The Daily Moth
What is it?
The Daily Moth delivers news in video using American Sign Language. The deaf host, Alex Abenchuchan, covers trending news stories and deaf topics with a twist of humor and deaf culture.
Where can I watch it?
The Daily Moth’s video content in full length is viewable on its Facebook page, YouTube channel and website at www.dailymoth.org. Follow our Twitter and Instagram accounts at @TheDailyMoth. Subscribe to our email newsletter at the front of the website.
How often is content posted?
The Daily Moth posts daily recaps of major news events on its website, social media, and email newsletter during the weekdays.
Watch most resent posting . . . DailyMoth.org
WASHINGTON, Feb. 16, 2016 /PRNewswire-USNewswire/
Following is the daily "Profile America" feature from the U.S. Census Bureau:
COLLEGE FOR THE DEAF
Profile America — Tuesday, February 16th. The nation's first college for deaf students traces its beginning to this date in 1857, when Congress incorporated the Columbia Institution for the Instruction of the Deaf, Dumb and Blind. In 1864, the school was federally chartered to confer degrees, the first three of which were awarded in 1869. Those diplomas were signed by President Ulysses S. Grant, and all subsequent diplomas awarded by the school bear the U.S. President's signature. In 1954, the name of the institution was changed to Gallaudet College in honor of Thomas Hopkins Gallaudet, a pioneer is educating deaf students. An estimated 9 million Americans are functionally deaf or hard of hearing. About 1,700 of them are seeking a degree from Gallaudet and are among the nation's nearly 19.2 million students enrolled in universities. Profile America is in its 19th year as a public service of the U.S. Census Bureau.
Posted by Dan Reimold
Friday, December 12, 2014
Inspiration alert: A journalism student at Arizona State University launched and maintains a trailblazing news operation known as the Deaf and Hearing Network.
According to a Downtown Devil report, DHN is “the first news broadcast to combine speaking, signing and captions.” As the network’s About page confirms, “We will give millions of deaf and hard of hearing people — as well as hearing, American Sign Language students, interpreters and generally curious people — a way to get news in the language they prefer.”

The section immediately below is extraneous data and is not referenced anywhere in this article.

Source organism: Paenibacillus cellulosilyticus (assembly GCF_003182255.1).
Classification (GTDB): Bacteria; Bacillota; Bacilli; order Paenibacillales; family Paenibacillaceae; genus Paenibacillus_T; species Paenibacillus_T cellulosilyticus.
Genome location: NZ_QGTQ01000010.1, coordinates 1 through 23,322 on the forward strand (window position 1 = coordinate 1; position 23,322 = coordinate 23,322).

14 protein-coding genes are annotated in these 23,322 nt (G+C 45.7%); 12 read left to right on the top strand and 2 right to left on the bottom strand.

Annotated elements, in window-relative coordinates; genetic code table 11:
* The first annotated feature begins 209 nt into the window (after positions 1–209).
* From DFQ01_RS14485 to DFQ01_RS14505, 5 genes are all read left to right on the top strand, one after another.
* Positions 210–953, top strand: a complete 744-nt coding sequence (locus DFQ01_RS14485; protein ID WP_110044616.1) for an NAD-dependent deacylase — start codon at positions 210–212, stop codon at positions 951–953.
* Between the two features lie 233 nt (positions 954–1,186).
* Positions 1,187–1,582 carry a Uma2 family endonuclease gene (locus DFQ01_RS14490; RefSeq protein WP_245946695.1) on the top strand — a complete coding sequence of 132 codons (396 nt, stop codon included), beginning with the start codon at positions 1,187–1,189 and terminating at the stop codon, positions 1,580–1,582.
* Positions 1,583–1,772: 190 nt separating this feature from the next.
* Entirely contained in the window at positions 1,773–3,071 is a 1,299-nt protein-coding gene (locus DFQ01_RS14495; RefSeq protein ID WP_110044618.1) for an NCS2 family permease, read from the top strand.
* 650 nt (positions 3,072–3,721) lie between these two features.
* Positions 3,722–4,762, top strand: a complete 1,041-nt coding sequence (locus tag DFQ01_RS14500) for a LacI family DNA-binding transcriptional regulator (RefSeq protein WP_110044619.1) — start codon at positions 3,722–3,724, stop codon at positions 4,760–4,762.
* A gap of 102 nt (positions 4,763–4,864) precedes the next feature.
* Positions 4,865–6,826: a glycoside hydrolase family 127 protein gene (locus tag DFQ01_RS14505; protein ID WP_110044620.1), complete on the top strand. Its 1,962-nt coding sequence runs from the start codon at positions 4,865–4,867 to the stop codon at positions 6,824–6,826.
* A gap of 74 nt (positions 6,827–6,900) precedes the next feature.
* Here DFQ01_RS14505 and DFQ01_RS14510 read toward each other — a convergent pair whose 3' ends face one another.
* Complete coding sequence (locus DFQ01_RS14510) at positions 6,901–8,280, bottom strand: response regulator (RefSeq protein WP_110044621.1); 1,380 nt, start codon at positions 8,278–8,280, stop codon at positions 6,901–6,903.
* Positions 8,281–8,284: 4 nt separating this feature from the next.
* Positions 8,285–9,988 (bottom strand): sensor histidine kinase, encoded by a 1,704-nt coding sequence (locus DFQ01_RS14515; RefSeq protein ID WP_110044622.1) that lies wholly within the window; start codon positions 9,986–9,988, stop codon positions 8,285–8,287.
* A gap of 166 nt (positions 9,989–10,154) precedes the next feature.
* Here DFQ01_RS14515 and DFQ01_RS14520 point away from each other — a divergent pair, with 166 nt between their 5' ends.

ASU junior Peyton Gallovich started DHN in January. Over the past 11 months, the DHN team has amassed more than 1,500 subscribers, 4,000 Facebook page likes, 140 videos and 150,000 total viewers.
For Gallovich, the professional metrics are built atop a personal passion for ASL and combining the deaf and hearing worlds. As she tells the Devil, “DHN is a great resource for becoming aware of deaf issues. We often take deaf issues and give them a hearing perspective and vice versa. … TV news or written news can be hard for [deaf] students to understand because they are still learning English as a second language. By giving them news in ASL they can be aware of their world in their language.”
Watch video learn more . . .
MWADB e-news: meeting reminder; BADB web page; DB housing; acupuncture for RP
From Metro Washington Association of the Deaf-Blind
Biennial membership meeting this Saturday
When: Saturday, December 14, 11:00 to 5:00
Where: Calvary Lutheran Church, 9545 Georgia Ave., Silver Spring
MWADB will provide six kinds of soup (vegetable beef, potato bacon, chicken noodle, minestrone, tomato, and lentil) and drinks (ginger ale, Dr. Pepper, Crystal Light, and water).
Please bring a holiday dish to share: casserole, salad, bread, vegetables, or dessert.
If you want to run for a board position, email email@example.com.
You can RSVP for the meeting on the web at www.mwadb.org/rsvp or by email to firstname.lastname@example.org. You can request an SSP and transportation in your rsvp message.
Watching the weather.... If it is bad enough, we will make an announcement on Saturday morning. If weather is okay, we will see you there!
BADB added to MWADB web site
From Andrew Cohen
BADB (Baltimore Association of DeafBlind) decided to take down their web site and asked MWADB to create a web page for them on our site. Since it is our philosophy to help our partners and DeafBlind individuals anytime and anywhere, the board immediately agreed to help. BADB's listservs have been merged with the MWADB membership, SSP, and e-news listervs.